Medical Robotics Magazine

The first and only commercial feature medical robotics news magazine, founded February 2007 by John J. Otrompke, JD, consultant and publisher


Medical Robotics Magazine is the world's first and only commercial feature news magazine devoted to all aspect of the medical robotics industry- including robotic surgery, physical therapy robots, hospital orderlies, and other topics related to robotic medicine. As a feature magazine, Medical Robotics features interviews, business news, conference coverage and editorials, as well as a generous portion of articles written by noteworthy robotics surgeons as well as clinical trials reports. MR has been on-line since 2007, and first appeared in print in January of 2008 at the annual meeting of MIRA (the Minimally Invasive Robotics Association) in Rome, Italy. Medical Robotics Magazine is copyrighted, features a nascent Board of Editorial Advisors, and is indexed by the U.S. Library of Congress. All contents (c) 2011 John J. Otrompke, JD Contact: John J. Otrompke, JD 646-730-0179

Tuesday, June 12, 2007

EU Project to Develop Psychically-Linked Team of Hospital Robots

EU Project to Develop Psychically-Linked Team of Hospital Robots

By John J. Otrompke, JD, for Medical Robotics magazine

A three-year research project funded by the European Union will endeavor to develop a more communicative team of robots which will interact with each other to specialize or reassign tasks as the case may be, according to researchers.

Scientists from the universities of Warwick, Newcastle, and Dublin celebrated the kick-off of the ISWARM project last month, according to senior researcher Thomas Schlegel. Test runs of the $5 million project are expected in the second half of this year, according to Schlegel, who is associated with the Institute for Industrial Engineering at Fraunhofer Institute in Germany. The EU contributed $2.5 million of the $5 in funding for the project.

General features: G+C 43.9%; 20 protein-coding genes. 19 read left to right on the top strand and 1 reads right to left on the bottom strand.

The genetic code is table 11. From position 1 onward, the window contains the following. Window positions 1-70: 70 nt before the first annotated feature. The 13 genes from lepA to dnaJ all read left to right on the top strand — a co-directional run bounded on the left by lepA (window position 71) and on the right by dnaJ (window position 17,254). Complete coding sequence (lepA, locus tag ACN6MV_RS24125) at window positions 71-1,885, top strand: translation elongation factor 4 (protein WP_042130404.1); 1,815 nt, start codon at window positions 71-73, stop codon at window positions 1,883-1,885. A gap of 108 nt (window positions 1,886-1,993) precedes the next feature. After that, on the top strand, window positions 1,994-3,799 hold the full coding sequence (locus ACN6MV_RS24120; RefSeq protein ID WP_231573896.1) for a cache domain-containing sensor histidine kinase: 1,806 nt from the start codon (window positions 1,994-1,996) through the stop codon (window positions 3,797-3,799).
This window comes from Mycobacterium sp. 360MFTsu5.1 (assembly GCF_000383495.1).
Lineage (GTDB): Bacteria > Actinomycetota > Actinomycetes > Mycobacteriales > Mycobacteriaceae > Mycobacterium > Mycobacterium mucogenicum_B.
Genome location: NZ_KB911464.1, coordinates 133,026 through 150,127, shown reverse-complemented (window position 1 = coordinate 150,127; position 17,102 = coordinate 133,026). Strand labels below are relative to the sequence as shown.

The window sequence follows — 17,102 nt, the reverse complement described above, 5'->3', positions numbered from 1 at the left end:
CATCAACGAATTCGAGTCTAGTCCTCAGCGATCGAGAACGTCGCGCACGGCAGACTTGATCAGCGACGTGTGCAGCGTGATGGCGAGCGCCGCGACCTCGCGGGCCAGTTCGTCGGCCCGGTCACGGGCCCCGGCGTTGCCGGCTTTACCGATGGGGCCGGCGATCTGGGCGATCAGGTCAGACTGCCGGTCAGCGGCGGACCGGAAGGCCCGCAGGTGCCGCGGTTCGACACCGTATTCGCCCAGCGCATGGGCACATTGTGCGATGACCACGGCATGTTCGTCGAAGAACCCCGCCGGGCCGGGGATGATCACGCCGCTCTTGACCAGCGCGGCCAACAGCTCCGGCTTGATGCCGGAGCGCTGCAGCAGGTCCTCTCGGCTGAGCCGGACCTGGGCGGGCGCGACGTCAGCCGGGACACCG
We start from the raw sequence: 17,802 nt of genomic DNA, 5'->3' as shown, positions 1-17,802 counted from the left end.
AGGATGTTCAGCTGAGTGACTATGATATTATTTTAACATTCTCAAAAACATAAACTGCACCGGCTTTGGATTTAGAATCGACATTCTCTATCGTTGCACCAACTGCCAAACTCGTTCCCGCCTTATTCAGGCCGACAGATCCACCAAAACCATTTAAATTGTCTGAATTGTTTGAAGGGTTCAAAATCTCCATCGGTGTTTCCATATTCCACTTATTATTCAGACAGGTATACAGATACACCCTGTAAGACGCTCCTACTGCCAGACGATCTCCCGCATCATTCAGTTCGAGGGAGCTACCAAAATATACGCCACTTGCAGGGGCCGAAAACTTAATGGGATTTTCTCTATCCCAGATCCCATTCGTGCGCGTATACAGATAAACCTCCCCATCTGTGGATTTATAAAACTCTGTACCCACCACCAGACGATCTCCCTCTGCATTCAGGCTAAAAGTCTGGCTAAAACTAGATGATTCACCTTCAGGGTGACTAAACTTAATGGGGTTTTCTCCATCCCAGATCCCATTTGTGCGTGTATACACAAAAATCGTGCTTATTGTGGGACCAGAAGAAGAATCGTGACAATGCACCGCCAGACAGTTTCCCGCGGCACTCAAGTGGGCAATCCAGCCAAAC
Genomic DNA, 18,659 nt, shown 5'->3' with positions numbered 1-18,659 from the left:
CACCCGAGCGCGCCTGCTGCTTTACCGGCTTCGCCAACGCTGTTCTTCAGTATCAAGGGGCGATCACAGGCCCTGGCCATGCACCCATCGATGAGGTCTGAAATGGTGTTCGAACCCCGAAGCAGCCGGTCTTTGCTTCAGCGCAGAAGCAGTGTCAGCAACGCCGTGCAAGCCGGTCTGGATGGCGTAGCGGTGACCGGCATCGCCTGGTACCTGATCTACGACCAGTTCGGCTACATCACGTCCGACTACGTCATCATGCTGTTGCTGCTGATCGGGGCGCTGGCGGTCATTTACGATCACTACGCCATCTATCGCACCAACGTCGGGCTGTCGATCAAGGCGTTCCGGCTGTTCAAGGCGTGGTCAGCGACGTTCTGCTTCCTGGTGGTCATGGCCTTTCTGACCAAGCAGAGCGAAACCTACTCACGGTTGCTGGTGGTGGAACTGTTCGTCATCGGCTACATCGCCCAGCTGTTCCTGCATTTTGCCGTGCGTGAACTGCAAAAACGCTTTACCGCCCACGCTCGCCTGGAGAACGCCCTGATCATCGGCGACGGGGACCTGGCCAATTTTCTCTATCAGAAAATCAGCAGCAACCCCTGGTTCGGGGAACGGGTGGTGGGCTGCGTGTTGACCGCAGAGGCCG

“Today we have single robots, not swarms, which can carry parts in a hospital, but they’re normally quite huge robots,” said Schlegel, who has previously worked on similar projects with RoboSoft, an organization which develops robots for service and transport. Other robotic prototypes under development in Europe include the CareBots I and II, he added.

The ISWARM robots are intended to be unique in the hospital setting, because they will be part of a three-robot team which will be able to communicate with one another through wireless channels or out loud if necessary, and be able to reassign tasks among the team, Schlegel said.

“If you ask the robot to clean the floor and he’s not able to, he will call another one in his Swarm to do this task,” said Schlegel. “They will be able to warn each other if they see somebody coming around the corner, in a rush, for example,” he said.

Other capabilities planned for the project include facial and voice recognition. “They could also recognize unusual cases, like where somebody is lying on floor,” added Schlegel. The robots also could be equipped with a laser thermometer to measure body heat from a distance and could be used to administer medication. Communication modes may include wi-fi or Blueteooth, he said.

Four hospitals, located in England, France, Spain and Turkey will partner with the developers to host trials of the project later this year.

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